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24 Ochsner workers invited to attend Super Bowl LV

The New Orleans Saints invited the healthcare workers to "recognize their unwavering commitment to their community throughout the COVID-19 pandemic."

NEW ORLEANS - 22,000 people will attend this year's Super Bowl. That includes thousands of healthcare professionals who've been invited by NFL teams across the United States. The Saints announced they're sending two dozen of Louisiana's medical personnel to the game, and many of course are excited.

"I think Kansas will pull it off," said Dr. Abdul Khan.

Abdul Khan is a doctor at Ochsner Medical Center specializing in Pulmonary and Critical Care. He's also a huge football fan, so when he was told he was going to the Super Bowl, he didn't have words.

"It's surreal," he said. "It's one thing to go to a Saints game and Pelicans game in town, it's another thing to fly and watch the most watched sporting event in the world and be there."

Dr. Khan is one of 24 Ochsner healthcare workers from around Louisiana who will be at Sunday's game. They were invited by the New Orleans Saints as a 'thank you' for their work throughout this difficult time.

"These individuals as well as the entire Ochsner Health system have played and continues to play a pivotal role in the fight to help our communities overcome COVID-19," said Saints owner Gayle Benson. "The Super Bowl is the greatest sporting event in all of sports and we are so glad to be working alongside the NFL to give this much deserved experience to these 24 individuals that have been on the frontlines."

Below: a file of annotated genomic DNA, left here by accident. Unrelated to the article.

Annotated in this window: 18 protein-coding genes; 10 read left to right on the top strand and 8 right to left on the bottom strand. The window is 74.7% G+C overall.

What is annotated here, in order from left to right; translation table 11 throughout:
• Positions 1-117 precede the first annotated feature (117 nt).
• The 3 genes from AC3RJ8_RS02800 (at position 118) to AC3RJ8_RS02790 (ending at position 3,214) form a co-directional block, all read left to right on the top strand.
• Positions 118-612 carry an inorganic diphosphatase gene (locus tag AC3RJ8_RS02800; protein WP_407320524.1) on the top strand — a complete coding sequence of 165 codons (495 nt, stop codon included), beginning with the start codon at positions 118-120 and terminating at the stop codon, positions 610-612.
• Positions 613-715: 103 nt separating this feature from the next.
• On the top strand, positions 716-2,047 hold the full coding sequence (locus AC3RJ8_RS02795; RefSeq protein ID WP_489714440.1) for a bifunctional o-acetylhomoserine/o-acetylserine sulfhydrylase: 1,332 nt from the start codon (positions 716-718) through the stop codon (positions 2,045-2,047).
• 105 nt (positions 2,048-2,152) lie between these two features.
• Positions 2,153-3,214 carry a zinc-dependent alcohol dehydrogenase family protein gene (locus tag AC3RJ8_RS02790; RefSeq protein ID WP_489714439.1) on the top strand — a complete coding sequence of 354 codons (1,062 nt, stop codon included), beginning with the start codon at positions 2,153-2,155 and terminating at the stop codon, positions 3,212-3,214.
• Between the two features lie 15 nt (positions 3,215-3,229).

"Obviously in a perfect world I'd be watching Drew Brees and the Saints play," said Dr. Khan. "But it's two awesome teams, two teams that deserve to be there. And so for me and everyone else this is going to be a fresh experience for us and something that'll be a little different than what we've been going through over the year."

Being selected to go was something Khan couldn't pass up. However, for him, it's bittersweet since his colleagues will be back home, facing a different kind of competitor.

"Since March we've been in the thick of the pandemic and taking care of very, very sick patients, and working really hard it's been stressful for everyone," Dr. Khan said.

This isn't the first Super Bowl Dr. Khan has been too, but it certainly will be the most memorable.

"For me," he said. "It just brightens your spirit a little bit, lifts you up a bit."

And he looks forward to the day when memories like this can be experienced by all.

All healthcare workers going to the Super Bowl have been vaccinated against COVID-19. Strict protocols, like mask wearing and social distancing, will also be in place for all attendees to follow.